“We have asked for a budget of $2.4 billion, which has been granted as per the Estimates of Expenditure. We are guided by the protocols established by the Ministry of Health, so we would not seek to do anything that runs counter to what is in place, especially in view of physical distancing and sanitising,” he told The Sunday Gleaner.
According to him, once there is agreement, the process chosen will inform execution.
“No legislative changes are needed. Let’s say they agree, and they choose to have one ballot. We would not need additional ballot boxes. If they choose one election and separate ballots, it would require additional ballot boxes that would make it easier for counting. It all depends on the process,” he said.
The EOJ boss added that the organisation would now be working out how it can operate within the COVID-19 conditions and remain within budget.
“Initially, when we were casting our budget, we did not take into consideration COVID-19. So we have to now consider how best we can work costs associated with the virus within the budget we have,” he said, adding that his office is beginning training for election workers this month.
The final publication of the voters’ list, which was due on May 31, was also affected by the COVID-19 pandemic, pushing the date to July 31.
When contacted on the issue of holding both polls together, PNP General Secretary Julian Robinson said the party does not have a position on the matter currently.
“This would require a public-education programme because of its novelty. There would be a number of concerns, for example, if it’s one ballot and the elector spoils the member of parliament part of it but not the councillor part, does that mean the whole ballot is spoilt? How would issues like that be addressed?” Robinson said.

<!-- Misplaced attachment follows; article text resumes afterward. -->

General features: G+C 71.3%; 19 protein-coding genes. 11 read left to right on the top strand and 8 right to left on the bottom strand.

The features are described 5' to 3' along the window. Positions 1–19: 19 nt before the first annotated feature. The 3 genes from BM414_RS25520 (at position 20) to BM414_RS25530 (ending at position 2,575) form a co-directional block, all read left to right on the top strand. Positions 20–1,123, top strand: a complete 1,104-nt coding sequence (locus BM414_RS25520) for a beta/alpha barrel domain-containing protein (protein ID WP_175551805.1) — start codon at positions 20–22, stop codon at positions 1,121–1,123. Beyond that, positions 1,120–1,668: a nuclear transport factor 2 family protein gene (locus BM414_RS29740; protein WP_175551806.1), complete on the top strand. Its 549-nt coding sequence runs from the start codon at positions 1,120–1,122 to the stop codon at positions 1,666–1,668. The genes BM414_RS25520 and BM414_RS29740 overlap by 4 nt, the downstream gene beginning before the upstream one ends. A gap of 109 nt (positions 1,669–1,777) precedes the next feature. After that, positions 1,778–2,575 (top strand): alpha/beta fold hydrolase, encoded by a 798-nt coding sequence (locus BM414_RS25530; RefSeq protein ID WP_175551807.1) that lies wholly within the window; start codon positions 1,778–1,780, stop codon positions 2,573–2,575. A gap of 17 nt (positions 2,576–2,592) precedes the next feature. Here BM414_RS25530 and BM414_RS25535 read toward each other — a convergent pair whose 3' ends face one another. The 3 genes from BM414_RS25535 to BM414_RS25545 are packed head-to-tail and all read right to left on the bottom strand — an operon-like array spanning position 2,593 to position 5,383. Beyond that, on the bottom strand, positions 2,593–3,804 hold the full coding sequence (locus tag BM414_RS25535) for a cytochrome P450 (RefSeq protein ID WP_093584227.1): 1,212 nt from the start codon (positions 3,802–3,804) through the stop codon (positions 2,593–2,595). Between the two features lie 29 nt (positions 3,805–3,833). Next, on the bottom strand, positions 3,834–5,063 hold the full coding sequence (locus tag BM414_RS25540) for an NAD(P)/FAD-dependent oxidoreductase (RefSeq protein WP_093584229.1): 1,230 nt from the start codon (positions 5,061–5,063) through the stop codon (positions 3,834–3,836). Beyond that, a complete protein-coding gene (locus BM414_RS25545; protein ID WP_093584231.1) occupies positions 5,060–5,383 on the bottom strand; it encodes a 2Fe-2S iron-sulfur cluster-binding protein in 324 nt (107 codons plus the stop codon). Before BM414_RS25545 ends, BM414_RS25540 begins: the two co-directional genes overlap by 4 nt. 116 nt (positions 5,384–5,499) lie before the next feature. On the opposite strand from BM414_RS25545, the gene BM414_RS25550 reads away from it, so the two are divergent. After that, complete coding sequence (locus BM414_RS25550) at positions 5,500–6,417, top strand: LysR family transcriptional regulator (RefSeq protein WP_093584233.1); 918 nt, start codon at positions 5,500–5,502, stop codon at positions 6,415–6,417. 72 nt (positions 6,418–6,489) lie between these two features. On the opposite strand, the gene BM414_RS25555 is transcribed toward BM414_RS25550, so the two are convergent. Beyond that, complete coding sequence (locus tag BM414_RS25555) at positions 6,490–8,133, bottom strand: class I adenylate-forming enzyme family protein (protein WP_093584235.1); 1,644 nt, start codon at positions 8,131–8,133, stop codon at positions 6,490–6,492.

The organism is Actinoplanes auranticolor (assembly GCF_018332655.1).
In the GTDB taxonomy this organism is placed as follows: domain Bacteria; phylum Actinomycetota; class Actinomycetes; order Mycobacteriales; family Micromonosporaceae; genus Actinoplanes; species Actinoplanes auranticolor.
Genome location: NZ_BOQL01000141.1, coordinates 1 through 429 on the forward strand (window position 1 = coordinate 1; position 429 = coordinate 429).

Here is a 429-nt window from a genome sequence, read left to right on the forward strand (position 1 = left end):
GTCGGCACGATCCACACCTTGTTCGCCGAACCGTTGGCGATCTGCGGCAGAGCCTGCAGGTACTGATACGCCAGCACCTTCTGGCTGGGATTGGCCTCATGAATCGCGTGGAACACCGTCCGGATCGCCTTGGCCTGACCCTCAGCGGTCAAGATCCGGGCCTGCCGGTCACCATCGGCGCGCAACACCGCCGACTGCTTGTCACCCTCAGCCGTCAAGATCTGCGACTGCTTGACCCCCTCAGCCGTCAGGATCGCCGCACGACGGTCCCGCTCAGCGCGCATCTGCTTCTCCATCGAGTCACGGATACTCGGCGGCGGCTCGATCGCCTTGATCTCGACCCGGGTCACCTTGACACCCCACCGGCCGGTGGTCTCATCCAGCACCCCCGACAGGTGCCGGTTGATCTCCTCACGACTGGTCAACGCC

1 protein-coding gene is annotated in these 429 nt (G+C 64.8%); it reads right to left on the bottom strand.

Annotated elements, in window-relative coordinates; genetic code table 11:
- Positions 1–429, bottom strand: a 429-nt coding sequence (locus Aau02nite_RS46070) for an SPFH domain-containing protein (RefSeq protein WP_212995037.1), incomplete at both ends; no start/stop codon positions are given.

Repeated attempts to reach JLP General Secretary Dr Horace Chang were unsuccessful.
Prime Minister Andrew Holness has given a commitment not to hold elections while the current states of emergency in sections of the island are still in place. They are set to expire next month.
Attorney-at-law Dr Paul Ashley believes the elections will be announced on Twitter.
“There will be no Half-Way Tree or Mandeville meeting for announcement. There will be no long campaigning either. In fact, there will be no campaigning,” he said. “I am looking for elections in a few weeks, and by that, I mean in the next 10 weeks. But while I believe that we should have one election, and support all the attendant evidence, it ain’t gonna happen.
“All the giveaways have been done already. The back-to-school assistance programme is going to be used as the carrot before the voters, for revenues are low, so the elections will have to be very soon,” he theorised.
Public commentator Shalman Scott disagreed, but said the element of surprise exercised by all political leaders in the calling of elections is slowly being lessened, given the short window which currently exists.
“I believe the elections will be held later rather than sooner. A lot is going to depend on what happens with the reopening of the economy. That process will have to be done with a lot of caution. But we can be sure that if the MOH (Ministry of Health) protocols remain in place, there will be an end to mass gatherings. But I suspect that it will be closer to the end of the term and it will be informed by the pattern of the pandemic,” Scott suggested.